AFTA view April 2017

JAYSON Westbury, chief executive AFTA

A white paper opportunity

Federal Government White Papers only come along every so often and they are an important process to enable the government to assess, review and consider broad policy areas in consultation with stakeholders and industries.

As it turns out, the Department of Foreign Affairs and Trade (DFAT) has announced a Foreign Policy White Paper which will look to inform government on a framework for international engagement over the next five to ten years.

In fact, this Foreign Policy White Paper is the first since 2003 and the government has acknowledged that the international environment has changed considerably over the past 13 years and indeed Australia has a much broader and complex engagement across the globe. So the White Paper opens up an opportunity to help the government choose the path it takes on Foreign Policy for coming years.

AFTA has provided the government with a comprehensive submission which can be found on the www.afta.com.au website.

The paper outlines a critical belief that Tourism needs to be given broader consideration in a bilateral way. That is, Tourism and Travel, or inbound and outbound movements, need to have a policy framework that allows both aspects to be given proper and considered policy to ensure that the Australian industry is appropriately acknowledged.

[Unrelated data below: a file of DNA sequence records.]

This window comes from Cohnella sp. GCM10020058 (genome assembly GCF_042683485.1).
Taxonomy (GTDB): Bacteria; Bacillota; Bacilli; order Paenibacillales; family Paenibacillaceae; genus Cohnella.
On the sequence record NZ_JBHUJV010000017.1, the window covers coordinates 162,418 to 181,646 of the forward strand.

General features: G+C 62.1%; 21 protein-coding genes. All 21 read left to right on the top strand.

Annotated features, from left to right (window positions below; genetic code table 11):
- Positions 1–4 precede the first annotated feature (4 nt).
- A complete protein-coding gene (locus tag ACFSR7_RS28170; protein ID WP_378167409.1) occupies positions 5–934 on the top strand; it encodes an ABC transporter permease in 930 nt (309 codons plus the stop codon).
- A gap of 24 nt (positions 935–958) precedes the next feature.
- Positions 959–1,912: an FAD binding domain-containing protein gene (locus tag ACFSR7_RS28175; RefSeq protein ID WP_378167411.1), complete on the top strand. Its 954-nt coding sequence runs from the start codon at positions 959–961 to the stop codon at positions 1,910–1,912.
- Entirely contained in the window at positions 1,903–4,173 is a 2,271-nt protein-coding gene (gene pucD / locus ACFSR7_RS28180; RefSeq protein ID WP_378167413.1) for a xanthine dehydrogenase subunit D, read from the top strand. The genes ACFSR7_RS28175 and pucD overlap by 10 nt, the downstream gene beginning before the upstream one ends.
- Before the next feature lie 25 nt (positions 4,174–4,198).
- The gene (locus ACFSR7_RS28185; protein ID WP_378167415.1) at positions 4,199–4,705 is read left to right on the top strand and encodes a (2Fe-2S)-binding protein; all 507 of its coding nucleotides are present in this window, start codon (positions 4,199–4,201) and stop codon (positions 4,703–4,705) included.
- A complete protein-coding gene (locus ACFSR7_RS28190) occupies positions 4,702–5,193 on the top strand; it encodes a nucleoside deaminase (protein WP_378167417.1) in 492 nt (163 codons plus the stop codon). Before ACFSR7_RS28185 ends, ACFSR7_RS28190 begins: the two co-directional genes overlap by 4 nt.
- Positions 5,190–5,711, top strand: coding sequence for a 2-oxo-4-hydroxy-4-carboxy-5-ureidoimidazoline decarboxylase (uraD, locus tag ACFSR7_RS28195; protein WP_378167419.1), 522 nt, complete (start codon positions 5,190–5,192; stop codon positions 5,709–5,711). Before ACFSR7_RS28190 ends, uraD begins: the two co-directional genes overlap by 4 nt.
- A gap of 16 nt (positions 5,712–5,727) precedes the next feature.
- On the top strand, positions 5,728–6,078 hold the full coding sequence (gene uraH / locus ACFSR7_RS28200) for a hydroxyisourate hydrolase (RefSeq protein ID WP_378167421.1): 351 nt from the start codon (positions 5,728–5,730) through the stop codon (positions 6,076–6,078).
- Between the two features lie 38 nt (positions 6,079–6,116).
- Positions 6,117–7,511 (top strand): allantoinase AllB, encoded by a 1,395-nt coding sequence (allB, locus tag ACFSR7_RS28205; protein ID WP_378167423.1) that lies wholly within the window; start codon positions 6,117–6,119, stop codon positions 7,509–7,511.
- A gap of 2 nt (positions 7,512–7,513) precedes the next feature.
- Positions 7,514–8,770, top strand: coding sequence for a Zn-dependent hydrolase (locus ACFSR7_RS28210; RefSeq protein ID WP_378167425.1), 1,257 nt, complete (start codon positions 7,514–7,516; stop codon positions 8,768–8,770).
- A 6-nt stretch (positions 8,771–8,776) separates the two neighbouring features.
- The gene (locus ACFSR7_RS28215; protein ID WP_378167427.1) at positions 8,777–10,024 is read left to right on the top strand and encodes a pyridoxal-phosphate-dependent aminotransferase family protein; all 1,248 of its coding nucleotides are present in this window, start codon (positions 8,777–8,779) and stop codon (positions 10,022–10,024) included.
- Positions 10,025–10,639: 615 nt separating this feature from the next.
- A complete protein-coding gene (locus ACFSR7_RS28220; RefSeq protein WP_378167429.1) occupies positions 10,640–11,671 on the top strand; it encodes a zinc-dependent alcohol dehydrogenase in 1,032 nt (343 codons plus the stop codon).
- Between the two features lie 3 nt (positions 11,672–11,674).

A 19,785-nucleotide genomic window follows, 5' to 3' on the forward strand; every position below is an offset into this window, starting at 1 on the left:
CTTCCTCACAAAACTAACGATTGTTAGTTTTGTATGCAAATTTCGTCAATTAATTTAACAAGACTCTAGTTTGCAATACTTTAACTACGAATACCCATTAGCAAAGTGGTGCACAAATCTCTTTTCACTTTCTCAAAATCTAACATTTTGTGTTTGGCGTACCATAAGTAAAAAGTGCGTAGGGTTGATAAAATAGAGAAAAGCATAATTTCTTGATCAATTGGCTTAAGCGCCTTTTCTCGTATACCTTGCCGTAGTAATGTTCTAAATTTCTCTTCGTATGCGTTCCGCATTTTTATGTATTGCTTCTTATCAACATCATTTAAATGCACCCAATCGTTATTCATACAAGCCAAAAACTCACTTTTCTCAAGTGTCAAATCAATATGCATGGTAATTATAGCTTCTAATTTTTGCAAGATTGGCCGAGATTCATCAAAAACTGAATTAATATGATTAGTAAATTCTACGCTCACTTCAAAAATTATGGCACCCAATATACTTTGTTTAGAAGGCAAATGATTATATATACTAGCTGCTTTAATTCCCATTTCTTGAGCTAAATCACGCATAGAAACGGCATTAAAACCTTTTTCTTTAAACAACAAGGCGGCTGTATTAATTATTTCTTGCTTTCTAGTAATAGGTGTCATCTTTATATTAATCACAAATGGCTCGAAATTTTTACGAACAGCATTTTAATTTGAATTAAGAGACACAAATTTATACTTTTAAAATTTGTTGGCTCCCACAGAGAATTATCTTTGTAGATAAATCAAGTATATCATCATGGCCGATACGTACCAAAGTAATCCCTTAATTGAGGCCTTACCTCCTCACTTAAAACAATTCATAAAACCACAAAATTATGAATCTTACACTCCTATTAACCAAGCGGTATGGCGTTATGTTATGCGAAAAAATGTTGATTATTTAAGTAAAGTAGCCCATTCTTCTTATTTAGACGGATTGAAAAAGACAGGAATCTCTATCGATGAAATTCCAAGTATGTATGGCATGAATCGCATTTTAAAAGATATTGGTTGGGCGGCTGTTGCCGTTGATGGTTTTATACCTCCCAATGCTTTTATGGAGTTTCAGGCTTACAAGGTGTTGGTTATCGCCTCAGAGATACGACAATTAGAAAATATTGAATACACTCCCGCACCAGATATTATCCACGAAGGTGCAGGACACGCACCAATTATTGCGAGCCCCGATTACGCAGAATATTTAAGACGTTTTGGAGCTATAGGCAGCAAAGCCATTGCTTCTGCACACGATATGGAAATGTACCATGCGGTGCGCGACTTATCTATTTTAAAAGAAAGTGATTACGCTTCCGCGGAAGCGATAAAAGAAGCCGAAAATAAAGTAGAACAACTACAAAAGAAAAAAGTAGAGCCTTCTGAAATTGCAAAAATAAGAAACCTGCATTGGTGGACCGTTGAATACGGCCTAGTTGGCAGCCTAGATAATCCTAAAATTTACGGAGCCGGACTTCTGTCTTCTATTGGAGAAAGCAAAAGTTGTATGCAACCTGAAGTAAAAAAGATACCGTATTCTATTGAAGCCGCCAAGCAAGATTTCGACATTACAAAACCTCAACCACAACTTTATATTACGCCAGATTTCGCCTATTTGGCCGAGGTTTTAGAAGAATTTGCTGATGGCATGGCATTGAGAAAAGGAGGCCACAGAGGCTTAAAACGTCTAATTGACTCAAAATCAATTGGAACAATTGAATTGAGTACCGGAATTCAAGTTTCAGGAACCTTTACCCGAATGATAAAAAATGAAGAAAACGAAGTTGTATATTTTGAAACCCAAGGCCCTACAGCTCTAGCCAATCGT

We also highlighted the importance of the continuation and future investment in the Smartraveller program to ensure that the government’s engagement with Australians taking overseas holidays continues. Smartraveller has provided a solid strategy for information to flow to the industry and consumers, with detailed intelligence that would otherwise be difficult to obtain.

Further, the overseas emergency response process established in DFAT is of great value and we strongly believe continued investment and a policy around Smartraveller is necessary.

The AFTA submission also highlighted the important facts of the comparison between the top inbound markets against the top outbound markets and recommends to the government that consideration should be made to enhance the bi-lateral economic impacts by bringing market balance where possible.

China is a clear example of this with 1.2 million inbound, but only 450,000 outbound. Even the USA with 700,000 inbound and over 1 million outbound demonstrates that fostering better two-way tourism movement could bring greater benefits.

The White Paper is due for release later in 2017. Given Tourism now sits squarely within the DFAT framework, with both the Minister for Foreign Affairs and the Minister for Trade, Tourism and Investment having significant responsibility for the way Australia is viewed by the world, it is timely to bring Travel more squarely into the policy framework and we hope our submission has some influence in the White Paper recommendations.

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